Beyond information and open communication, the successful construction consultant provides specific services for the startup, renovation or expansion of a facility. To facilitate development, the consultant’s services usually begin with a design and review analysis. During the planning stage, the consultant can pinpoint design flaws and make value engineering recommendations that often shave dollars off the total project cost. The key word is value because value engineering often becomes devalued quality simply because the person doing the value engineering is looking at dollars, not necessarily consequences. The experienced consultant will recognize the difference between cutting cost and cutting quality, and his attention to this detail will serve you from the planning through a smooth construction phase.

During the construction phase there is a delicate balance between the construction schedule, cost and quality. If any one of these is compromised, the others will suffer. Since lenders often base your loan on the anticipated value of the completed construction, how can you be sure that your project’s quality meets or exceeds this value? This is where the construction consultant steps in to provide monthly inspection services. His inspections will not only meet the lender’s due diligence requirements but also keep you informed of the construction progress, quality and budget savings or shortfalls. If these factors are not living up to their expected value, the consultant can make recommendations for corrective measures before the entire project is affected. A good construction consultant can help all parties understand the variations in the construction progress by providing visual representations of the project status such as a customized critical path schedule or a construction progress curve. These visuals, in addition to the monthly report, will keep all parties completely informed and, therefore, confident throughout the construction phase.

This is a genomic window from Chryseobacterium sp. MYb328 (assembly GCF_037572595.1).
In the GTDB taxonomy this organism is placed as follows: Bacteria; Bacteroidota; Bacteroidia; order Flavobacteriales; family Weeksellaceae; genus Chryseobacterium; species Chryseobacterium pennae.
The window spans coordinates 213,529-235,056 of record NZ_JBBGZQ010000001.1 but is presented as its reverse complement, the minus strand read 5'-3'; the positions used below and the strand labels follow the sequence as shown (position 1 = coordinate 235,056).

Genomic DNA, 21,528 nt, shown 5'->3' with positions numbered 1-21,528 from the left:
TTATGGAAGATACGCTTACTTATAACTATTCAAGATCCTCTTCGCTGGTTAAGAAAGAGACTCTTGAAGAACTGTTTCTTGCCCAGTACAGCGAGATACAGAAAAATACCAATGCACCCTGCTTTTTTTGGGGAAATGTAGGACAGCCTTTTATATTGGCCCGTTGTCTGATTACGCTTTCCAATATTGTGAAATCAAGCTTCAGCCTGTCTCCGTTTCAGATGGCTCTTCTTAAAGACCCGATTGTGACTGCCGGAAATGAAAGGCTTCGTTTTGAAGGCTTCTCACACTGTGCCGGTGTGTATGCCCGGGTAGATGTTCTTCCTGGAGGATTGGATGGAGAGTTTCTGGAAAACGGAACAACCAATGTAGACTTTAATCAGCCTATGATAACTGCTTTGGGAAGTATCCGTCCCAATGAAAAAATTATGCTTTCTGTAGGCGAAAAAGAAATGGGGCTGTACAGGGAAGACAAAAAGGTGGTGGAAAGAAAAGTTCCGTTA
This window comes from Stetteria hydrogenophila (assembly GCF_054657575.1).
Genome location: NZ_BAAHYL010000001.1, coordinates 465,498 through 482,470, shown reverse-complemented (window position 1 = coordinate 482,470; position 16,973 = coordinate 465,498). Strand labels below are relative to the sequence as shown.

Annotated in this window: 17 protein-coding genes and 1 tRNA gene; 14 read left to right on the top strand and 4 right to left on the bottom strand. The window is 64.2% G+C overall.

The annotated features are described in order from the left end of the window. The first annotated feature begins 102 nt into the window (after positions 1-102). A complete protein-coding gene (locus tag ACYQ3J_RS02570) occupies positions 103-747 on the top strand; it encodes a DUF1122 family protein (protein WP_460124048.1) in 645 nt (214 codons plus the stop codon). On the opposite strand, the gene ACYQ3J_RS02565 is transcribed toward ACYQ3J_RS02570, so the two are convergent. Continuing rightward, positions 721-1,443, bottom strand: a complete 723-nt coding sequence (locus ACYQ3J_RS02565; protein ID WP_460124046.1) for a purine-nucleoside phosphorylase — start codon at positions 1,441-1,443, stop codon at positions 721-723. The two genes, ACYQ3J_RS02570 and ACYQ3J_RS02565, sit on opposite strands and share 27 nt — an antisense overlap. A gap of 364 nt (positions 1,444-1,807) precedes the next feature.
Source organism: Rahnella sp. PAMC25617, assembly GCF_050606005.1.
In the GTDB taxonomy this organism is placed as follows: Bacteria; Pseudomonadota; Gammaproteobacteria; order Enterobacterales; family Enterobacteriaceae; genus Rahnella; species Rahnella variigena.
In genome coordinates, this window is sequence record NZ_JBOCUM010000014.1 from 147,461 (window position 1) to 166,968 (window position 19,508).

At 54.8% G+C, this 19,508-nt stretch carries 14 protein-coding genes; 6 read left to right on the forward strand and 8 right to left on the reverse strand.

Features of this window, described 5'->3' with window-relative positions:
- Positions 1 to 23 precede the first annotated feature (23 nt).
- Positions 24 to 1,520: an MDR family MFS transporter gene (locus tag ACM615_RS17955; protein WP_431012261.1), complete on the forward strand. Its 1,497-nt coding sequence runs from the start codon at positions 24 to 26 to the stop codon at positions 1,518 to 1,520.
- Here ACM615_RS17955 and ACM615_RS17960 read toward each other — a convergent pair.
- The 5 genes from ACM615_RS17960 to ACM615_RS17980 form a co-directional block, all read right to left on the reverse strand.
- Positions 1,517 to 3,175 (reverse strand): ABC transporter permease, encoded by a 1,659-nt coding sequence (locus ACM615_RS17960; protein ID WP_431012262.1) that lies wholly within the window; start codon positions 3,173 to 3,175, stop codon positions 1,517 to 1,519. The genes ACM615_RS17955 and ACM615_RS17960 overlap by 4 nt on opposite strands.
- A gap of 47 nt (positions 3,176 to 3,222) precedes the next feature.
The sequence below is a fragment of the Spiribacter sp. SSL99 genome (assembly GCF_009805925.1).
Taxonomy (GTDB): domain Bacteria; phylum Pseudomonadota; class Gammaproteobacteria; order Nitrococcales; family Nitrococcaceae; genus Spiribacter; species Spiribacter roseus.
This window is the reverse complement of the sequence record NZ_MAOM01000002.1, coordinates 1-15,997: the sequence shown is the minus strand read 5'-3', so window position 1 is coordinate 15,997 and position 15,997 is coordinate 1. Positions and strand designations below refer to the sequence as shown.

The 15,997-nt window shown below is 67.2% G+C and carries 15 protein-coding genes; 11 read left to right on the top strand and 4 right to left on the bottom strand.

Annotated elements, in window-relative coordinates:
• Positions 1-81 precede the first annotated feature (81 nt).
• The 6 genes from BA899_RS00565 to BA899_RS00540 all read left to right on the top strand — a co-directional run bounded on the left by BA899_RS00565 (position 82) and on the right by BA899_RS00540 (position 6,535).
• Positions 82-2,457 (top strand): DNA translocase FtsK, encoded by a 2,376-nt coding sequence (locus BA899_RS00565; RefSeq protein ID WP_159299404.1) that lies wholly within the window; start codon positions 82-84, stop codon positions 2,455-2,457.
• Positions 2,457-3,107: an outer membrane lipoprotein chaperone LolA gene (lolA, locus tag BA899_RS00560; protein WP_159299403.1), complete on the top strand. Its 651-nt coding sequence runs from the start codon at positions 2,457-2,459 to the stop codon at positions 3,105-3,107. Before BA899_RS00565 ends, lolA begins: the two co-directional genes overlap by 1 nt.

When zumBrunnen, Inc. inspects an assisted living facility, whether existing or under construction, the inspection is from top to bottom.